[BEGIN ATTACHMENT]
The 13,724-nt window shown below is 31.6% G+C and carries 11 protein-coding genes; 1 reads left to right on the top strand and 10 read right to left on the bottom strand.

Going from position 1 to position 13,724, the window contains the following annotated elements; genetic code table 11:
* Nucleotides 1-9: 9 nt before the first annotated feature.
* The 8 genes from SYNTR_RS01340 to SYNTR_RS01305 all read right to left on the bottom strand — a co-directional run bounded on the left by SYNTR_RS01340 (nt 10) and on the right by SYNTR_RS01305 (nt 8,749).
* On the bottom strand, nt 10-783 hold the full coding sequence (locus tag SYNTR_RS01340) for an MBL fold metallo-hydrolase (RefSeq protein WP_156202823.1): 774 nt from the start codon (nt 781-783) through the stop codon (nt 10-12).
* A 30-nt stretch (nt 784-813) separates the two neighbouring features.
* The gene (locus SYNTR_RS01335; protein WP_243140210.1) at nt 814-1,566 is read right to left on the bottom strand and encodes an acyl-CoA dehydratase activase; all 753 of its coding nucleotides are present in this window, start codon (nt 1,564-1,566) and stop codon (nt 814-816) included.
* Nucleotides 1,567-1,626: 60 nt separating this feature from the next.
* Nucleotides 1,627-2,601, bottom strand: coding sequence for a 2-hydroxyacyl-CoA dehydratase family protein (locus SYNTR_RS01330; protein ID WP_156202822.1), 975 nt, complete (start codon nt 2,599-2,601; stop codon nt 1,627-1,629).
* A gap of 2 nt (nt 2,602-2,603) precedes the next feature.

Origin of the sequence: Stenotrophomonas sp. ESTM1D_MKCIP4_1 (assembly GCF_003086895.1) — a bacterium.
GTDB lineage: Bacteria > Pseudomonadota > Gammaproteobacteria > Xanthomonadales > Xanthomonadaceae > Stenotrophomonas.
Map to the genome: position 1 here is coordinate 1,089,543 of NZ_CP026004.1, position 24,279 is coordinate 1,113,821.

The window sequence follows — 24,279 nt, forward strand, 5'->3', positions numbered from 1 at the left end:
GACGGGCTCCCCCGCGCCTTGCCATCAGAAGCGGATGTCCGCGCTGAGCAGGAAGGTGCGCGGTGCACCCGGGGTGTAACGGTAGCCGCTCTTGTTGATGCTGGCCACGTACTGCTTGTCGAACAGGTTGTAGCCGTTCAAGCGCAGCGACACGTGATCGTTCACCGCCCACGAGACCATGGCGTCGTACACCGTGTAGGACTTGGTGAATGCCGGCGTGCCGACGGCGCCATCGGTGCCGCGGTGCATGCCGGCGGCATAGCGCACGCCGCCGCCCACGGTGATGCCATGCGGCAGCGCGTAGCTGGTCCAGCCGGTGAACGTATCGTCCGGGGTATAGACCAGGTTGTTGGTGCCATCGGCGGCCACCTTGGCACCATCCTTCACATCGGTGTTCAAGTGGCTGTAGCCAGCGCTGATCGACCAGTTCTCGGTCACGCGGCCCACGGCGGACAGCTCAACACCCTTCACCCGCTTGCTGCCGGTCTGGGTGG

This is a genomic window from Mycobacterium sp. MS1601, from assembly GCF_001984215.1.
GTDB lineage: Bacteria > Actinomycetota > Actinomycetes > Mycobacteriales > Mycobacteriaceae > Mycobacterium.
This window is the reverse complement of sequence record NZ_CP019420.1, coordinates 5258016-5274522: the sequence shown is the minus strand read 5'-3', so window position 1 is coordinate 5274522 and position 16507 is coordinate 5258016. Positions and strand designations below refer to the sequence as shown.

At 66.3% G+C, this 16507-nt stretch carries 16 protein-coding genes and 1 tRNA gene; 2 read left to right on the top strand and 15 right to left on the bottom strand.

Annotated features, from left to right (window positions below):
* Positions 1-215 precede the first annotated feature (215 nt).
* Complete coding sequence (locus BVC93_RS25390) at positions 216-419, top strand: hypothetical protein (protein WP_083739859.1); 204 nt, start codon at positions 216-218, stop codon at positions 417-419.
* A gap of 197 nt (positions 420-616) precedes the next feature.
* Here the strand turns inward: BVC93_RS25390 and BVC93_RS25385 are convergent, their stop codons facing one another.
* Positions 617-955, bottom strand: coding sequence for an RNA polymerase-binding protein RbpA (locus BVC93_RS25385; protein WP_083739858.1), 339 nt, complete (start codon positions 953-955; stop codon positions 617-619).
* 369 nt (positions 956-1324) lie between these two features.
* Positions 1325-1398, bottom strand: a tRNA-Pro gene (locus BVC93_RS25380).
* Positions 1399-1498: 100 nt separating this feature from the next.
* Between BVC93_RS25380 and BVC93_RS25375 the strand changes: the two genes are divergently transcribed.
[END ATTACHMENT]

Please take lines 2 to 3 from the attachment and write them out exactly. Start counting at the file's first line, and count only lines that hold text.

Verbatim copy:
Going from position 1 to position 13,724, the window contains the following annotated elements; genetic code table 11:
* Nucleotides 1-9: 9 nt before the first annotated feature.